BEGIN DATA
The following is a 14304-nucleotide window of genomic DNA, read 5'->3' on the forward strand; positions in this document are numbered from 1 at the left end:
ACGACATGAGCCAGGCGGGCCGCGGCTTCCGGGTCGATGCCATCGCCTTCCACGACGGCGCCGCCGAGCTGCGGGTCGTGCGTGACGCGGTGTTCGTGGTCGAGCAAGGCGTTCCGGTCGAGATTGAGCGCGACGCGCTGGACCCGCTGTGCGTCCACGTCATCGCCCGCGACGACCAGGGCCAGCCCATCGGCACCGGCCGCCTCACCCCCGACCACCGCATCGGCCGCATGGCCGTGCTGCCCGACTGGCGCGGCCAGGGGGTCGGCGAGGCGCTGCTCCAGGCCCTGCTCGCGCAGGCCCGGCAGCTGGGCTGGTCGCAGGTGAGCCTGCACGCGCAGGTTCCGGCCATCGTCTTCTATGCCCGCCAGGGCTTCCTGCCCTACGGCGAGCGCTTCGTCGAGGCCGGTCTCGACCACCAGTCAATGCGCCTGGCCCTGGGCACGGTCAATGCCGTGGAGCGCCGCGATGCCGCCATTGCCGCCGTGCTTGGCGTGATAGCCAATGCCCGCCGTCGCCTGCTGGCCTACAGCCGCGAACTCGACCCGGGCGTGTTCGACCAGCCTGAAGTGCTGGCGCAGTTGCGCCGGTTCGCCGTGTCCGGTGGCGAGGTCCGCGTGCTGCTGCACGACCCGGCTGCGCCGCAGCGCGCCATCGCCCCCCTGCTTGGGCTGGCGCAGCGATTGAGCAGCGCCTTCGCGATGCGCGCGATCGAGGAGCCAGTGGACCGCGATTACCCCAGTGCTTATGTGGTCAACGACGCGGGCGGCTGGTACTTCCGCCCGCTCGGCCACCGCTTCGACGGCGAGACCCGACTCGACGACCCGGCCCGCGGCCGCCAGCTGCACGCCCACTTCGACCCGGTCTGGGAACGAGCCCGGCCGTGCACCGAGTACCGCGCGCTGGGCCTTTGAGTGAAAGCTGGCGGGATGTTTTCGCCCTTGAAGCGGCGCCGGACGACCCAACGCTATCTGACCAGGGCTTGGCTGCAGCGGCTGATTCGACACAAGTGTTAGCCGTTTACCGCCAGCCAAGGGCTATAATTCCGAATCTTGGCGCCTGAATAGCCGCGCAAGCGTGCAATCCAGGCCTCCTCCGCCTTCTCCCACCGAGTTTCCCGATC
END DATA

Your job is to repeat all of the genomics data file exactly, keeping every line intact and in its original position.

The following is a 14304-nucleotide window of genomic DNA, read 5'->3' on the forward strand; positions in this document are numbered from 1 at the left end:
ACGACATGAGCCAGGCGGGCCGCGGCTTCCGGGTCGATGCCATCGCCTTCCACGACGGCGCCGCCGAGCTGCGGGTCGTGCGTGACGCGGTGTTCGTGGTCGAGCAAGGCGTTCCGGTCGAGATTGAGCGCGACGCGCTGGACCCGCTGTGCGTCCACGTCATCGCCCGCGACGACCAGGGCCAGCCCATCGGCACCGGCCGCCTCACCCCCGACCACCGCATCGGCCGCATGGCCGTGCTGCCCGACTGGCGCGGCCAGGGGGTCGGCGAGGCGCTGCTCCAGGCCCTGCTCGCGCAGGCCCGGCAGCTGGGCTGGTCGCAGGTGAGCCTGCACGCGCAGGTTCCGGCCATCGTCTTCTATGCCCGCCAGGGCTTCCTGCCCTACGGCGAGCGCTTCGTCGAGGCCGGTCTCGACCACCAGTCAATGCGCCTGGCCCTGGGCACGGTCAATGCCGTGGAGCGCCGCGATGCCGCCATTGCCGCCGTGCTTGGCGTGATAGCCAATGCCCGCCGTCGCCTGCTGGCCTACAGCCGCGAACTCGACCCGGGCGTGTTCGACCAGCCTGAAGTGCTGGCGCAGTTGCGCCGGTTCGCCGTGTCCGGTGGCGAGGTCCGCGTGCTGCTGCACGACCCGGCTGCGCCGCAGCGCGCCATCGCCCCCCTGCTTGGGCTGGCGCAGCGATTGAGCAGCGCCTTCGCGATGCGCGCGATCGAGGAGCCAGTGGACCGCGATTACCCCAGTGCTTATGTGGTCAACGACGCGGGCGGCTGGTACTTCCGCCCGCTCGGCCACCGCTTCGACGGCGAGACCCGACTCGACGACCCGGCCCGCGGCCGCCAGCTGCACGCCCACTTCGACCCGGTCTGGGAACGAGCCCGGCCGTGCACCGAGTACCGCGCGCTGGGCCTTTGAGTGAAAGCTGGCGGGATGTTTTCGCCCTTGAAGCGGCGCCGGACGACCCAACGCTATCTGACCAGGGCTTGGCTGCAGCGGCTGATTCGACACAAGTGTTAGCCGTTTACCGCCAGCCAAGGGCTATAATTCCGAATCTTGGCGCCTGAATAGCCGCGCAAGCGTGCAATCCAGGCCTCCTCCGCCTTCTCCCACCGAGTTTCCCGATC